Read Chapter 10, Designing and Conducting Formative Evaluations, from Dick, Carey & Carey.
Since you are not developing your instructional materials in this course, we will only be planning for possible formative evaluations that we may use to evaluate the materials when they are developed.
Martin Tessmer, in his book "Planning and Conducting Formative Evaluations", defines
formative evaluation as "a judgment of the strengths and weaknesses of instruction in its
developing stages, for purposes of revising the instruction to improve its effectiveness and
appeal" (pg. 11). In a formative evaluation, evidence of an instructional program's worth is
gathered for use in making decisions about how to revise the program while it is being
developed. This is why it is called "formative" evaluation, because the instruction is in its
developmental stages and is not yet "finalized ". It could be considered a prototype of the final
materials. In a formative evaluation we want to determine if your newly developed course works
at teaching the objectives you need to teach to the learners who need to learn them, before you
present it to your target audience.
In any given formative evaluation, you can find out how to make your instruction more effective, efficient, interesting, motivating, usable, and even acceptable. This is done by carrying out procedures that will provide you with evidence as to these qualities in your instruction. The emphasis is on collecting data and revising the instruction. This revision process uses the results of your formative evaluation activities and can affect any of your previous steps.
Many believe that formative evaluation is the key to instructional success. Conducting a formative evaluation allows you to try out your materials to find out how they work and how you might make them better before you present them to your target audience. In many cases, however, evaluation isn't done because of cost and timing issues. It's difficult to get the design and development work done, and often by that time most people involved are ready to be finished. Robert Mager, in his book "Making Instruction Work", seeks to remind us of the importance of evaluation through these scenarios:
"Has this plane been tested?"
"Has this plane gone through tryouts to make sure it works?"
"We don't have time for that. We consider the maiden flights the tryouts."
"Has this medicine been FDA approved?"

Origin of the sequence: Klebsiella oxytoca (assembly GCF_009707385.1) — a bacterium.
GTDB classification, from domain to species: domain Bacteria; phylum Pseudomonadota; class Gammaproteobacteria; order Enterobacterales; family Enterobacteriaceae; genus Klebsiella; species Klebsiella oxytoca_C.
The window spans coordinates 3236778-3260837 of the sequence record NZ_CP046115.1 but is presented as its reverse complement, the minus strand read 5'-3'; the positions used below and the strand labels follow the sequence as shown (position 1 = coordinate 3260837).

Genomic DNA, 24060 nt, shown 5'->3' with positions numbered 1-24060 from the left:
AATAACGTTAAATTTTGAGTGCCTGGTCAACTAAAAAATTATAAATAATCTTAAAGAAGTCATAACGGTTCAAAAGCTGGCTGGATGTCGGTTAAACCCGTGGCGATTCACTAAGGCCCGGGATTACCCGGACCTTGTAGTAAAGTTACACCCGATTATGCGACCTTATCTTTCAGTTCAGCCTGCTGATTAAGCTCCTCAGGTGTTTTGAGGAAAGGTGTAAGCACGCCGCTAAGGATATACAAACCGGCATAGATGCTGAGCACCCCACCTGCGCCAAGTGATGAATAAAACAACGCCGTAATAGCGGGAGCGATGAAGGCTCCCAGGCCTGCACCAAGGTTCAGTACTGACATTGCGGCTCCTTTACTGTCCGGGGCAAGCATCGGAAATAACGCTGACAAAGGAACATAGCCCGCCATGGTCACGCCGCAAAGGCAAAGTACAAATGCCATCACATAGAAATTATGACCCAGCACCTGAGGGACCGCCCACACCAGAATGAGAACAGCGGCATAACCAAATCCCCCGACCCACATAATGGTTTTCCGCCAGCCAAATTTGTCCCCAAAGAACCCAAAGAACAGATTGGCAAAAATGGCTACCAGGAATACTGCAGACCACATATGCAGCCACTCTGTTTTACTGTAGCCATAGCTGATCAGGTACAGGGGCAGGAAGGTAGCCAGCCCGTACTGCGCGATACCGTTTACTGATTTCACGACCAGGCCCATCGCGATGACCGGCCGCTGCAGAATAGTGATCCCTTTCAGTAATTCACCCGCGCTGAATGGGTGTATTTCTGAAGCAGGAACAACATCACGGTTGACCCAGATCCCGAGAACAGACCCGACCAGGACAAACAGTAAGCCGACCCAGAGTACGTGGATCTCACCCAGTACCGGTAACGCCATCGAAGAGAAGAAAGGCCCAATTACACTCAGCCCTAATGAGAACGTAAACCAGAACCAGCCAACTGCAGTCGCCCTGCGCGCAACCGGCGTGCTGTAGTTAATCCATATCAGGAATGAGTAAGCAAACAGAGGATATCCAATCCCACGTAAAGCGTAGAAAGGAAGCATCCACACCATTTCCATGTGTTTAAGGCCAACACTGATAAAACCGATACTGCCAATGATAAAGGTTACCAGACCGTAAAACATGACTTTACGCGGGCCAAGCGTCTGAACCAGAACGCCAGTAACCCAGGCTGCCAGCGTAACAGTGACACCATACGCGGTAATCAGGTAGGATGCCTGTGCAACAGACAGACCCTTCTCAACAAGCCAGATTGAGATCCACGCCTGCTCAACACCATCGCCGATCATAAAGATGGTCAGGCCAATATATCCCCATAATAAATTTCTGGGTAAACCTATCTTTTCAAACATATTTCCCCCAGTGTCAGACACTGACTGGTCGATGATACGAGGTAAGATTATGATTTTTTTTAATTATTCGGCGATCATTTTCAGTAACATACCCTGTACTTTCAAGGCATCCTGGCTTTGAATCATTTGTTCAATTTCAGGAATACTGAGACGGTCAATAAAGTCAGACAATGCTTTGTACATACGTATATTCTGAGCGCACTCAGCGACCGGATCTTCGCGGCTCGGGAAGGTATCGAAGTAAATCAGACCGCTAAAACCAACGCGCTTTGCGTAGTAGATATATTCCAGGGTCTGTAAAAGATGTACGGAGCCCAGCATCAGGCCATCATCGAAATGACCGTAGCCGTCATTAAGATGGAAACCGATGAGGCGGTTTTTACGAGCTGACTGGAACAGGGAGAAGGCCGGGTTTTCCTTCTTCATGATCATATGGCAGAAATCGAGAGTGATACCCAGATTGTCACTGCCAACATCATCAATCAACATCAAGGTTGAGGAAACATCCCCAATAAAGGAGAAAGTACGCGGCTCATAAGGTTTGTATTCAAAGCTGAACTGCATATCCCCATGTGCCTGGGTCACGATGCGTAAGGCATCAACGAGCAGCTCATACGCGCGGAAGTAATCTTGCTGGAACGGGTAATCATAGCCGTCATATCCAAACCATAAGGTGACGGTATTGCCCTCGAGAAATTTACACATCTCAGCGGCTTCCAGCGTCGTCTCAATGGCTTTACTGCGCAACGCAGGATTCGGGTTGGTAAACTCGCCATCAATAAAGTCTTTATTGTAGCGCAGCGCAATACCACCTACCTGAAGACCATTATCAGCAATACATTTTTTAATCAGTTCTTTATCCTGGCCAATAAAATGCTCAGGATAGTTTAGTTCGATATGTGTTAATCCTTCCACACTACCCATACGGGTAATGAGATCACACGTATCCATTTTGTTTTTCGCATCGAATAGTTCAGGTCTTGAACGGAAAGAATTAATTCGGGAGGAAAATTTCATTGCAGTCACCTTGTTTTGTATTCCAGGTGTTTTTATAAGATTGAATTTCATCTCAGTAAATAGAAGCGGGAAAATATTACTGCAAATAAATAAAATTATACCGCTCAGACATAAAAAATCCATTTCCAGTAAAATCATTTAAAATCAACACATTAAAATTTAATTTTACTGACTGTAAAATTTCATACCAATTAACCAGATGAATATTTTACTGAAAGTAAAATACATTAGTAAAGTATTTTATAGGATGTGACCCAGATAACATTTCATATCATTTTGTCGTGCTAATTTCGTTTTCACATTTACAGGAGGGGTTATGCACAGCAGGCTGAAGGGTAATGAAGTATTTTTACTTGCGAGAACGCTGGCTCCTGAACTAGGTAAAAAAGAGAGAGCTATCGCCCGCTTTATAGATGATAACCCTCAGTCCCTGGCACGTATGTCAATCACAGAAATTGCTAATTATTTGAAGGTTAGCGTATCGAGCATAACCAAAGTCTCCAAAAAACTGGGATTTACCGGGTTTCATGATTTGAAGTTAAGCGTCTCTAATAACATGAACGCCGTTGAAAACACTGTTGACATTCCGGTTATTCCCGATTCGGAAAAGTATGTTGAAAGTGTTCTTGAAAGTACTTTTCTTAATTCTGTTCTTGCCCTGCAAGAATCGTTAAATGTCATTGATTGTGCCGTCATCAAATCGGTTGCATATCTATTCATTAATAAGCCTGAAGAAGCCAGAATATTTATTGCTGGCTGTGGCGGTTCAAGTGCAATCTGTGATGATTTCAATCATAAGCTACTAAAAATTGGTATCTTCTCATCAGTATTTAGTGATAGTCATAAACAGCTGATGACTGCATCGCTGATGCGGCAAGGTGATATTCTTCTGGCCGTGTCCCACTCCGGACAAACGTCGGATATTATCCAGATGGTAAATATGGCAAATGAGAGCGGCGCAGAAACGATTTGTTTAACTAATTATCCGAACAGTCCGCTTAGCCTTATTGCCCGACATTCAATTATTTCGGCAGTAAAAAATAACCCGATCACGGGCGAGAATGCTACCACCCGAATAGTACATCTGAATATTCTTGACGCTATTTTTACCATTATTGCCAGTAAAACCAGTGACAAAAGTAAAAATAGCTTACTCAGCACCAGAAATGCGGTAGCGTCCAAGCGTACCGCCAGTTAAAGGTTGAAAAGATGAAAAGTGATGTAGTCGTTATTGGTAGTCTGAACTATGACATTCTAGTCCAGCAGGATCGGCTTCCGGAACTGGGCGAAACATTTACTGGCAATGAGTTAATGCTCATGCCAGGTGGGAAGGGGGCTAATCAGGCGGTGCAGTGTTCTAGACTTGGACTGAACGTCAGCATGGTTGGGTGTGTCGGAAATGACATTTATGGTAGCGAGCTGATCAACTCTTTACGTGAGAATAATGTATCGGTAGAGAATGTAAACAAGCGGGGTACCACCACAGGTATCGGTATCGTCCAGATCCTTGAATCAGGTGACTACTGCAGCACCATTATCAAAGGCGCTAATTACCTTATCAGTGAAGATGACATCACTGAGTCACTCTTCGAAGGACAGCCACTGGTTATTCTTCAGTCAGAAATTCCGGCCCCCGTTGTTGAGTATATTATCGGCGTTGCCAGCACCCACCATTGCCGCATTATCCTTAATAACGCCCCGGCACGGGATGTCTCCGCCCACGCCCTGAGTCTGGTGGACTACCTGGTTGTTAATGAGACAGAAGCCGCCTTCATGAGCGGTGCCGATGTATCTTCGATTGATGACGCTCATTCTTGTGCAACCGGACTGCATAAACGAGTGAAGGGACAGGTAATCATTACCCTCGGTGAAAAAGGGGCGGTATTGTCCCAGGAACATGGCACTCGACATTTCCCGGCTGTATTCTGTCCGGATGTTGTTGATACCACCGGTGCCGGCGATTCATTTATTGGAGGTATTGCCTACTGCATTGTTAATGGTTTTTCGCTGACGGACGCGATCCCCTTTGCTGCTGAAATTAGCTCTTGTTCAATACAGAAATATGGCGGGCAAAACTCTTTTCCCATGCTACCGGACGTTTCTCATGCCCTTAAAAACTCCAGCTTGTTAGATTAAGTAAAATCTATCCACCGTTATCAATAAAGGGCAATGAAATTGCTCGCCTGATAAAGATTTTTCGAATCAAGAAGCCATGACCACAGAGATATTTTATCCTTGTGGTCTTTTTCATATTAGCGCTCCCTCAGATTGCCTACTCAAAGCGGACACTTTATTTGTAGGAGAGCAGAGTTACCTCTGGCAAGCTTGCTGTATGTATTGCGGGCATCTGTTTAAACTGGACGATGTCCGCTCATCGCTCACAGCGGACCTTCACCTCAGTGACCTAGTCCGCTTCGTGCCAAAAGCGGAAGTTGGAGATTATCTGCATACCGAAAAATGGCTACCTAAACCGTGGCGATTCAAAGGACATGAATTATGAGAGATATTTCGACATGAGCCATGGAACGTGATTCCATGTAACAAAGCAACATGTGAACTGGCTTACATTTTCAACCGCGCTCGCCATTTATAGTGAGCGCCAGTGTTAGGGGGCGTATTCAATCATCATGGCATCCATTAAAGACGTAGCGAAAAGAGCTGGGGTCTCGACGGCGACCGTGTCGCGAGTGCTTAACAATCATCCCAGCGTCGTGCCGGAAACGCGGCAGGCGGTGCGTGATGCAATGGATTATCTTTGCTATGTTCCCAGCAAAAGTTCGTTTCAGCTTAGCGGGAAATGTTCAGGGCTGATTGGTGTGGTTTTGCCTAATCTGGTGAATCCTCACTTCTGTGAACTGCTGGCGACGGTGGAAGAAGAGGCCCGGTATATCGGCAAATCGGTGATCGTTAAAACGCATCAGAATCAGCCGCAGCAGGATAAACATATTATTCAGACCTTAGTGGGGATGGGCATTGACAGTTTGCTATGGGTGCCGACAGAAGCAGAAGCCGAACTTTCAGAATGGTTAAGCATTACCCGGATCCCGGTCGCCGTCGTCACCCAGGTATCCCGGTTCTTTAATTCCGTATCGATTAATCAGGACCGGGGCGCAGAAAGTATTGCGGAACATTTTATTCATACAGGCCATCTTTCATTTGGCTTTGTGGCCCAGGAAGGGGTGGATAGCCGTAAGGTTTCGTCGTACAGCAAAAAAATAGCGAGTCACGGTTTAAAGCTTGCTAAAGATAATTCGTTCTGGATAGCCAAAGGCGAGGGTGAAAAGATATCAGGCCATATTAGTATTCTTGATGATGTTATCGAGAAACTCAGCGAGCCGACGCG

"Has this medicine been tested and approved safe to use?"
"No need for that. We find out on the first few patients who die from it."
No matter how good you might be at instructional design, there's still no way to find out how well it works until you try it out. Since nothing is perfect, everything can be improved.
In this evaluation, experts review a rough version of the instruction with or without the evaluator present to determine its strengths and weaknesses. They can be content experts, technical experts, designers, or instructors.
In this evaluation, one learner at a time reviews the instruction with the evaluator. The evaluator observes the learner using the instruction, notes the learner's comments, and questions the learner during and after the instruction.
Small Group Evaluation
In this evaluation, the evaluator tries out the unfinished instruction with a group of learners and records their performance and comments.
In this evaluation, the evaluator observes the instruction being tried out in a realistic environment with a group of learners.
Generally, these four phases are carried out in order, although Expert Review and One-to-One can be carried out at the same time. Based on the data you collect in each stage of the evaluation, decisions should be made regarding how you will revise the instruction.
If you recall, in the last lesson you completed your plans for the development of the instructional
materials you designed. You also considered your role in the development and delivery of the
instruction. Now it's time to give some thought to the formative evaluation process.
It may not be realistic to think that you will be able to perform each type of formative evaluation with your instructional materials. Even so, we would like you to think about how you might perform each type of evaluation. There may be ways for you to fit in an expert review or one-to- one evaluation. Perhaps you can find a small group that will try out your instruction. No matter what you decide, the goal is to find ways in which to gather as much information as possible about the instruction so that it can be appropriately revised. Anything is preferable to "going public" with your first draft.
This assignment should be produced using Microsoft Word. Append this assignment to the one you saved in the previous lesson (developments.doc). After you have saved your file, go to the student interface and submit your assignment for grading. Click here if you need additional information regarding submission of your assignment.